Students Writing 1931-1957

Students Writing 1931-1957

Click on the cover to read the issue (PDF).


The Advent was published once, in the fall of 1940. It was edited by Joseph Shober ’42, Seymour Keidan ’41, and Robert Connolly ’40.

On a page titled “Policy,” the editors wrote:

The editors of ADVENT are introducing themselves to the readers in this, our first, issue by publishing samples of their work.

We are all young men who are just beginning to write, and we are sure that there are many others like us throughout the country. It is for these people, the young writers, that this magazine is being published. Our philosophy is simple. We believe that the best literature is that of the people – written by, for, and about them. We don’t write about anything that matters, as seen from the eyes of the “artists” – we write about little things, little people – guys named Louie and Herman. It is our idea that these are the things that matter in the end, and we invite all those who sympathize with us to cooperate in this endeavor …

… Politically, we are a conglomerate group. Progressive in general, anti-war, and for the things that we think will help us and our friends to live a little better. Above that, we have no creed as a group.

Shober worked for the Morning Free Press of Easton before serving in the Army Air Forces in World War II. He died in service in November 1944. Keidan published two volumes of poetry, No Choice and Moments in Struggle, wrote other poems and short stories, and reported for newspapers in Pennsylvania and New Jersey before serving in the Army. He was killed in the war in Europe in December 1944. Connolly worked for the Morning Free Press and then he, too, served in the Army. He would eventually become a lieutenant colonel. After the war he joined the staff of the Easton Daily Express, and later was a freelance writer.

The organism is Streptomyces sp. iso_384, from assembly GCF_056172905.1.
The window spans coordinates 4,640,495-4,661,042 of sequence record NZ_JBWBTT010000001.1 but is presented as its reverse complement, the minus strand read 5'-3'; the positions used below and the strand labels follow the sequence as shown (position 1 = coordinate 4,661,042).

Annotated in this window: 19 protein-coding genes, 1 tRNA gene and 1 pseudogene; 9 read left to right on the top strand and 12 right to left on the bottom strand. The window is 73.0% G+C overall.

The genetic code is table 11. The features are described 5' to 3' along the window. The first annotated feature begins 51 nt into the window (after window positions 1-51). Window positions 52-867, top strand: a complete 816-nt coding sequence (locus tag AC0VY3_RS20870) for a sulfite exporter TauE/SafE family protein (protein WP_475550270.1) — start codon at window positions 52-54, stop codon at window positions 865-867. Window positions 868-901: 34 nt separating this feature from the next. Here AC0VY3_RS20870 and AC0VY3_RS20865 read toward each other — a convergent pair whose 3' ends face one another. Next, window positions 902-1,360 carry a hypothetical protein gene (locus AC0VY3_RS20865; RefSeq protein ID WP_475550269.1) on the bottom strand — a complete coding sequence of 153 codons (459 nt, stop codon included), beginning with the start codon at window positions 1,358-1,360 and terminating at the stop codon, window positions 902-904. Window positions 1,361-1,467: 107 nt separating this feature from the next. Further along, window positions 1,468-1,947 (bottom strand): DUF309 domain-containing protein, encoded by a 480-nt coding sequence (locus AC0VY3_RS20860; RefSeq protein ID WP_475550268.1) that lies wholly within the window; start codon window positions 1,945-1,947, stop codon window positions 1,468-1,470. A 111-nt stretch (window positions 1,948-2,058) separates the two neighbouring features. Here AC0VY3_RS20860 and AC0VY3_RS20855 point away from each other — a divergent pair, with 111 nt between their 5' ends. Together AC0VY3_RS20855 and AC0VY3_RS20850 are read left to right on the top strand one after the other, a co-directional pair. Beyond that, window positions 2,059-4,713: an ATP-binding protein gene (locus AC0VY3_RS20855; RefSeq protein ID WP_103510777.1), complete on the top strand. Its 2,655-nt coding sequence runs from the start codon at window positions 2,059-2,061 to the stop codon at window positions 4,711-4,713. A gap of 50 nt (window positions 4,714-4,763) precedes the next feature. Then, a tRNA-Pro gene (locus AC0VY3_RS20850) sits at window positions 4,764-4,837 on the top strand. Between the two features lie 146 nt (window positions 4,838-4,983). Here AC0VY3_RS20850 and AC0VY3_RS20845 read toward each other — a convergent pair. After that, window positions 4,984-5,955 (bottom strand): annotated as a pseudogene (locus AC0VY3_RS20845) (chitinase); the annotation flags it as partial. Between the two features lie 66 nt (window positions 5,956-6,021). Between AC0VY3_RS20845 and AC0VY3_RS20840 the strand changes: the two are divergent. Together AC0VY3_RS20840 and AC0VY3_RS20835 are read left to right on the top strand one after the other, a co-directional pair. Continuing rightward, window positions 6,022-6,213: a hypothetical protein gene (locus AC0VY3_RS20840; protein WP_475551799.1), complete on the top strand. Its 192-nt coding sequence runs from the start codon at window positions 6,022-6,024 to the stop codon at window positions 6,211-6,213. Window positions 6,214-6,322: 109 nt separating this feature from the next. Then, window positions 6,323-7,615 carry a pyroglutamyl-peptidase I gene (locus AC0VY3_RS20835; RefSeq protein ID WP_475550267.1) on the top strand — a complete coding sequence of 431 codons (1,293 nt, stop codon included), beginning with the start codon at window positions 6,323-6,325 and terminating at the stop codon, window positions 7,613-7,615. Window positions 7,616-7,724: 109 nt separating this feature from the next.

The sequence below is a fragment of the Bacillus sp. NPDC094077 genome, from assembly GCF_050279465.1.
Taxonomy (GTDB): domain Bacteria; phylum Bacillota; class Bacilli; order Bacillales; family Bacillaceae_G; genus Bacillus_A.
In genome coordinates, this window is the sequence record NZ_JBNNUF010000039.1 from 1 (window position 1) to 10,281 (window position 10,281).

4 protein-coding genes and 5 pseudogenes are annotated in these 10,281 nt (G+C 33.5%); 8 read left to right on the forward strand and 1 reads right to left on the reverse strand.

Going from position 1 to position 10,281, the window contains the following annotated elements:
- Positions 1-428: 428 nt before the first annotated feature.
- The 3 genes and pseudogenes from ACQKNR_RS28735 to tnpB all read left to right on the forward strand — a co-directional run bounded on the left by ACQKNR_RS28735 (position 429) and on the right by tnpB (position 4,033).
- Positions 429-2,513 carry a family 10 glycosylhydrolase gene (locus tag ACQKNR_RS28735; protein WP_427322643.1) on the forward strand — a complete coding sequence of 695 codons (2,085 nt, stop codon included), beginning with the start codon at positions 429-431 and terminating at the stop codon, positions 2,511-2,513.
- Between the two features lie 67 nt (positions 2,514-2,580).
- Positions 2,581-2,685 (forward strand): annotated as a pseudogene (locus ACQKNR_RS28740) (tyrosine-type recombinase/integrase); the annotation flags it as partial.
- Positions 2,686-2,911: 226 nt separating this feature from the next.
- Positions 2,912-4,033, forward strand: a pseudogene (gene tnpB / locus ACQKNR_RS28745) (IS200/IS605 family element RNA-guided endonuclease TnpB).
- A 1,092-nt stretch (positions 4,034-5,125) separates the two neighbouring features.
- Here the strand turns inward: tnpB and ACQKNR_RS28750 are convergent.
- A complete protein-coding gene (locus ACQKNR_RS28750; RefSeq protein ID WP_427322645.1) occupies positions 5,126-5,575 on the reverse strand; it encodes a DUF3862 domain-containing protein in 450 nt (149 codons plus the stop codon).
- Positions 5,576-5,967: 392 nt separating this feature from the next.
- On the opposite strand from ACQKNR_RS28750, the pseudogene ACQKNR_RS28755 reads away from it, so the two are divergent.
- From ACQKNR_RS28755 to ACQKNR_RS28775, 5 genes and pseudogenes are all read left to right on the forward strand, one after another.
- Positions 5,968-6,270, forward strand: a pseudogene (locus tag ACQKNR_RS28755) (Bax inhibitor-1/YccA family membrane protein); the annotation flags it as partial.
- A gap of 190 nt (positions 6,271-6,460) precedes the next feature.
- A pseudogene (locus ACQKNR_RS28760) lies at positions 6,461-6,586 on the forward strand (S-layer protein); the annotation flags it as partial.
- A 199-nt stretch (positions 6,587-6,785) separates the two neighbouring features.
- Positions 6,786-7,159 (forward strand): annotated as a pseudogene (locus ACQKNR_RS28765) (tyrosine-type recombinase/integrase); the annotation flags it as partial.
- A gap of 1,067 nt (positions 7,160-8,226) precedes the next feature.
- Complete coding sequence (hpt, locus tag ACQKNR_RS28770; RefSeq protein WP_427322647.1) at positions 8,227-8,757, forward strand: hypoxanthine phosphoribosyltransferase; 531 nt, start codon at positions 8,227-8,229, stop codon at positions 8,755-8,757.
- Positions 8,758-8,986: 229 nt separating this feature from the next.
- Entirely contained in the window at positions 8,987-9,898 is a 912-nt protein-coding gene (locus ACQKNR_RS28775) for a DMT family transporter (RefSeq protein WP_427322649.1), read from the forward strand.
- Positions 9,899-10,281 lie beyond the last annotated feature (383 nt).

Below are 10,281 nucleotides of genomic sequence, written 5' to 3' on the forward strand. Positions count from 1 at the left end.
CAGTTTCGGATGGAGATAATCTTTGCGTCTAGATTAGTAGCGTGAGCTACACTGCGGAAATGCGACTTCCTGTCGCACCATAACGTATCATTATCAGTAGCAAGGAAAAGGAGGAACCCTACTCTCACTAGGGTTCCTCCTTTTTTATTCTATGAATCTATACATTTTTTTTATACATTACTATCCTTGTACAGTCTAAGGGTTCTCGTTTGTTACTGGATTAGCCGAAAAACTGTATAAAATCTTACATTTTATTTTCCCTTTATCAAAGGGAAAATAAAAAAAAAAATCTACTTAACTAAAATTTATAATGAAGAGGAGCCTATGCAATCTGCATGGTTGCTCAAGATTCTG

To read a PDF scan of the issue, click on the cover image above.

Seymour Keidan, Class of 1941.

Address to a Decade

Goodby, dead Thirties. Do not rise again
to haunt your children in the Forties; should
such happen, as is your proclivity,
I shall consult hyetographs of tears –
such tears that come from children’s eyes – who know
dreams of accomplishment have turned to looms
for khaki cloth, to molds for instruments
the flesh no longer can resist.

Goodbye, dead Thirties. But I see the ghost
of Hamlet’s father for the moment of
instruction rise – as if the vapor of
the past shapes into human form and cries:
“Do this! Destruction from the skies!”

From Vanity, papers from English 41, January 1940
Seymour Keidan, Class of 1941



To read a PDF scan of the paper “Use of the Aerial Photograph” by George R. Muth, Class of 1949, click on the image at left.




Tacoma Bridge Failure and Subsequent Developments in Suspension Bridge Design

The two criteria which Civil Engineers must always consider in design are; “Have I made the most economical use of available materials?” and, “Am I confident the structure will function properly and safely?” The history of suspension bridge design is a history of the adjustment of these two criteria.

Civil Engineering paper, William F. Anderson, Class of 1948

Engineering students with a concrete testing machine.

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